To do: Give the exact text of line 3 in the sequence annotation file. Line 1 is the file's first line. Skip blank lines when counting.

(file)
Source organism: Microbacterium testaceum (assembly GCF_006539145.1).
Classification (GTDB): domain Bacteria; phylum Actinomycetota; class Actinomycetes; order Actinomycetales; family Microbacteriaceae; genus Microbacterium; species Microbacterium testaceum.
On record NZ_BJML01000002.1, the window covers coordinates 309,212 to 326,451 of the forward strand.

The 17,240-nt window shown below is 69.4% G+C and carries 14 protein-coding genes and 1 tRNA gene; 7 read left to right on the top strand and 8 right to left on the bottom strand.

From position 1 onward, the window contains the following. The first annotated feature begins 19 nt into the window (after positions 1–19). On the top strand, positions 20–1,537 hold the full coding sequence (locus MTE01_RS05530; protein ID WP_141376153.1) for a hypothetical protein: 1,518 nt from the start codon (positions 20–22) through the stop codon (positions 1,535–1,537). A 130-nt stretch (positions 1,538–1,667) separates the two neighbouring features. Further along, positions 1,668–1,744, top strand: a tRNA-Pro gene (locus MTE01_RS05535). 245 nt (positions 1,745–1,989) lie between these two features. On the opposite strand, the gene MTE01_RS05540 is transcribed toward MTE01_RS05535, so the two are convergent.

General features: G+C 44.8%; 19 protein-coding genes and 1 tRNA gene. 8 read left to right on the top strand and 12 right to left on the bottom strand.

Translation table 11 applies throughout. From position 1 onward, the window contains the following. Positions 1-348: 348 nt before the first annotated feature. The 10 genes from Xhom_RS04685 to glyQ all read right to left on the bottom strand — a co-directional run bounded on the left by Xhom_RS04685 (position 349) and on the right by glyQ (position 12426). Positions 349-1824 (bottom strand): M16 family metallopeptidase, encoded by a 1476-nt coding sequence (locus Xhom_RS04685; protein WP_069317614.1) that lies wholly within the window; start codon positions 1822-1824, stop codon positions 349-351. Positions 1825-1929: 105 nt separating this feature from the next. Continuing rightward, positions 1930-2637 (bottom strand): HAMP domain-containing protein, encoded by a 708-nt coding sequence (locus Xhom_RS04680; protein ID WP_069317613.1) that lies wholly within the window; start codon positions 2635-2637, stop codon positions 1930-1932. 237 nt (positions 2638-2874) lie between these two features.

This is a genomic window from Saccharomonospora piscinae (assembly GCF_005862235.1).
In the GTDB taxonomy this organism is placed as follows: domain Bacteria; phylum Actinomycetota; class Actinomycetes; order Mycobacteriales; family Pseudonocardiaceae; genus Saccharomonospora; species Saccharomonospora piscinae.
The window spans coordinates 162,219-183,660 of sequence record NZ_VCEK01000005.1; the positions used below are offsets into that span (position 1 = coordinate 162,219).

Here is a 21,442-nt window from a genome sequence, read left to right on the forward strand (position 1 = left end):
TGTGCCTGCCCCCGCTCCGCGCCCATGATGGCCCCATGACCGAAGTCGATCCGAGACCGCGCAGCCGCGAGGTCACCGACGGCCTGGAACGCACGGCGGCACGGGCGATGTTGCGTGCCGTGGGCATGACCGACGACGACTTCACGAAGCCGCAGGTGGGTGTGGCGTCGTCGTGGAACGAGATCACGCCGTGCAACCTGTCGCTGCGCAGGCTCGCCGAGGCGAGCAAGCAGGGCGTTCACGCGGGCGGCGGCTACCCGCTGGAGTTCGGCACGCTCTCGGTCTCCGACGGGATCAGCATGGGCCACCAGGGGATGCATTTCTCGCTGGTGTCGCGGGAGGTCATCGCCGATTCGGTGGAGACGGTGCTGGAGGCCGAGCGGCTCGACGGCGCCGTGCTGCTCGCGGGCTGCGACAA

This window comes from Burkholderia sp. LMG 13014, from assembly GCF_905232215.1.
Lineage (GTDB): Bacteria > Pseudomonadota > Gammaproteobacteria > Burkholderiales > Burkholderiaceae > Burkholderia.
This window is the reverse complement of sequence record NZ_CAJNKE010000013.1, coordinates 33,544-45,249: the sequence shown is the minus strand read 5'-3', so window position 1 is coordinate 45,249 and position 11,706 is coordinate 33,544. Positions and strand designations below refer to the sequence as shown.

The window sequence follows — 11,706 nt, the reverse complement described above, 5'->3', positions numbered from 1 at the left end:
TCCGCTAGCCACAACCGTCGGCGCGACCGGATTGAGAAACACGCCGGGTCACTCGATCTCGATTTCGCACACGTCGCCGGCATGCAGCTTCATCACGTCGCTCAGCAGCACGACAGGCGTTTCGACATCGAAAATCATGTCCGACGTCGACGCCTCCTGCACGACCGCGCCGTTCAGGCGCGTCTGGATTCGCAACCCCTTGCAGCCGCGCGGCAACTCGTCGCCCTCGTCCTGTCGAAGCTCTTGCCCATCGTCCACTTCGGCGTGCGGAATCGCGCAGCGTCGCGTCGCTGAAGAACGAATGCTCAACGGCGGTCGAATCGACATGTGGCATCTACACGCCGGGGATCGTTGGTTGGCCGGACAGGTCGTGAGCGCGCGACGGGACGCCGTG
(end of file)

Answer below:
On record NZ_BJML01000002.1, the window covers coordinates 309,212 to 326,451 of the forward strand.